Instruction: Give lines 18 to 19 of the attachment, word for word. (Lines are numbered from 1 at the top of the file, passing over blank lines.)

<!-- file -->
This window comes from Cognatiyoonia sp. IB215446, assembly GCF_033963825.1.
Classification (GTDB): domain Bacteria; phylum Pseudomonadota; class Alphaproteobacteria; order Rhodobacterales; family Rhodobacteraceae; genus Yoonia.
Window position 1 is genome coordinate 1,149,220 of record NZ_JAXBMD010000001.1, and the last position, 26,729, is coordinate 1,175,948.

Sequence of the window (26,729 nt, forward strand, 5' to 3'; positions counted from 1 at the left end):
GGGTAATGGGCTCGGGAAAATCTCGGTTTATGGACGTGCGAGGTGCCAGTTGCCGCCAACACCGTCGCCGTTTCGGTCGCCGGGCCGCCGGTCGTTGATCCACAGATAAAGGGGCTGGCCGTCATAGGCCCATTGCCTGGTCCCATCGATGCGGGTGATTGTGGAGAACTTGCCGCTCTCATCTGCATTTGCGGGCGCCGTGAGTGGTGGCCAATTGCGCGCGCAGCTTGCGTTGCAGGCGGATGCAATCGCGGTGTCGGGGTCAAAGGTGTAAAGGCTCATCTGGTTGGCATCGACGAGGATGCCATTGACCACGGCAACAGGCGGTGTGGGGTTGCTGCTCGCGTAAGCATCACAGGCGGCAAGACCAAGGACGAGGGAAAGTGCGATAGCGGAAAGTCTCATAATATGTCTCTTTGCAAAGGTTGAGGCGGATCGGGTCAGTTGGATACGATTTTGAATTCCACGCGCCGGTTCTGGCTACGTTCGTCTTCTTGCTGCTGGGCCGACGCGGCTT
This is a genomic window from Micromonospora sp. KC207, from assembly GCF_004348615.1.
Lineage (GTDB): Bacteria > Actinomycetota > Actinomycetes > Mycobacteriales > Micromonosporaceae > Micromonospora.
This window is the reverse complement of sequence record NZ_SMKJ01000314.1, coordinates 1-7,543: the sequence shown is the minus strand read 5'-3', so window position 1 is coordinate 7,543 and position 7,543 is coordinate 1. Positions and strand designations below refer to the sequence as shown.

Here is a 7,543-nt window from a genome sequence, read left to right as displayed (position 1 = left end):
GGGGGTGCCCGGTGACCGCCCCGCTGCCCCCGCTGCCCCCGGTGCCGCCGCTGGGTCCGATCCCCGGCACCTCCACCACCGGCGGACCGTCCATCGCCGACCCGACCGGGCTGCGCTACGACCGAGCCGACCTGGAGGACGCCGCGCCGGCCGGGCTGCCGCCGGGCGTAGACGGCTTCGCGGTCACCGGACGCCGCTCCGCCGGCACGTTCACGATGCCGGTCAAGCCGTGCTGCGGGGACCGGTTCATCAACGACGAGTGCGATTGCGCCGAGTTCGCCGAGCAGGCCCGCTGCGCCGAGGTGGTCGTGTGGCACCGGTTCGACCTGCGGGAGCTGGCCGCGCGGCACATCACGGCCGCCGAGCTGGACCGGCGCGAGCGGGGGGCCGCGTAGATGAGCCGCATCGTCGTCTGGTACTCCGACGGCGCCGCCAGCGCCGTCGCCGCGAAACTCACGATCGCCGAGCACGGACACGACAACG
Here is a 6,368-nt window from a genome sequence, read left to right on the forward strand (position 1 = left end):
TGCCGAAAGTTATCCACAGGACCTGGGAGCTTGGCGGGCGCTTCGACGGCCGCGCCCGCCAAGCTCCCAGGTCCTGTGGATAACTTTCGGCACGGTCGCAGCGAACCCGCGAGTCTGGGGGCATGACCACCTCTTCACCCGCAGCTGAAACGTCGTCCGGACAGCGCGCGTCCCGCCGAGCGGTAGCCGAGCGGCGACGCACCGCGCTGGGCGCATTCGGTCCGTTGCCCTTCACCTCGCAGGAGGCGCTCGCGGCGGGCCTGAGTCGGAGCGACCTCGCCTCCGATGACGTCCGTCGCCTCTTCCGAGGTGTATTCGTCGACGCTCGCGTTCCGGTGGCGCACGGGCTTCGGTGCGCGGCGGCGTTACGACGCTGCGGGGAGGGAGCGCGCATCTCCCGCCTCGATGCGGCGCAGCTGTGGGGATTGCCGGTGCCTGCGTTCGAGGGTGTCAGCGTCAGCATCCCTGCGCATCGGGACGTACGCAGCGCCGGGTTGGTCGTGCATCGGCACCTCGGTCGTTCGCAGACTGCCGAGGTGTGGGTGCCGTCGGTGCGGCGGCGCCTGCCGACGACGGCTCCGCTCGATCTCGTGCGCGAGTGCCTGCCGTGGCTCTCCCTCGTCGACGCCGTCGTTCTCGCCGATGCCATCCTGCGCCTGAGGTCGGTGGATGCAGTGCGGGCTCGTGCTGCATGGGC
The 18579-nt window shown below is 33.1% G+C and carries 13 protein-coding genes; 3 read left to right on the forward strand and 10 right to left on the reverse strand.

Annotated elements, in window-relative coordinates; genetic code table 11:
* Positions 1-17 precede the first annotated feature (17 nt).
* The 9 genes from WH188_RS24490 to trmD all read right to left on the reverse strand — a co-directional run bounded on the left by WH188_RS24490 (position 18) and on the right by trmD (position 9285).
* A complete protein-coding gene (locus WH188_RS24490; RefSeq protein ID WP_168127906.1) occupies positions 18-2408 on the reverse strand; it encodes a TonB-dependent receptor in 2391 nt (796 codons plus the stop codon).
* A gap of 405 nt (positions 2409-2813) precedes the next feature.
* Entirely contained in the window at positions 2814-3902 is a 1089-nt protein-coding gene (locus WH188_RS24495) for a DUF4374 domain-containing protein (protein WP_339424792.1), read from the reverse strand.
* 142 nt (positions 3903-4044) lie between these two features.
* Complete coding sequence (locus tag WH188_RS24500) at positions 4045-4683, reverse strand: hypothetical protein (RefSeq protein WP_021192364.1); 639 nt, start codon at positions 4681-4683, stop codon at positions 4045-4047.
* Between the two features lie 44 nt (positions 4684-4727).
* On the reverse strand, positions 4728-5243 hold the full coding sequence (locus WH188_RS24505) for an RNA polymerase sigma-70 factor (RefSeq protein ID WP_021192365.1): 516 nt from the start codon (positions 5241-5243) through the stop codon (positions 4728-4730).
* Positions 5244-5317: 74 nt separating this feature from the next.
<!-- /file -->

* A gap of 405 nt (positions 2409-2813) precedes the next feature.
* Entirely contained in the window at positions 2814-3902 is a 1089-nt protein-coding gene (locus WH188_RS24495) for a DUF4374 domain-containing protein (protein WP_339424792.1), read from the reverse strand.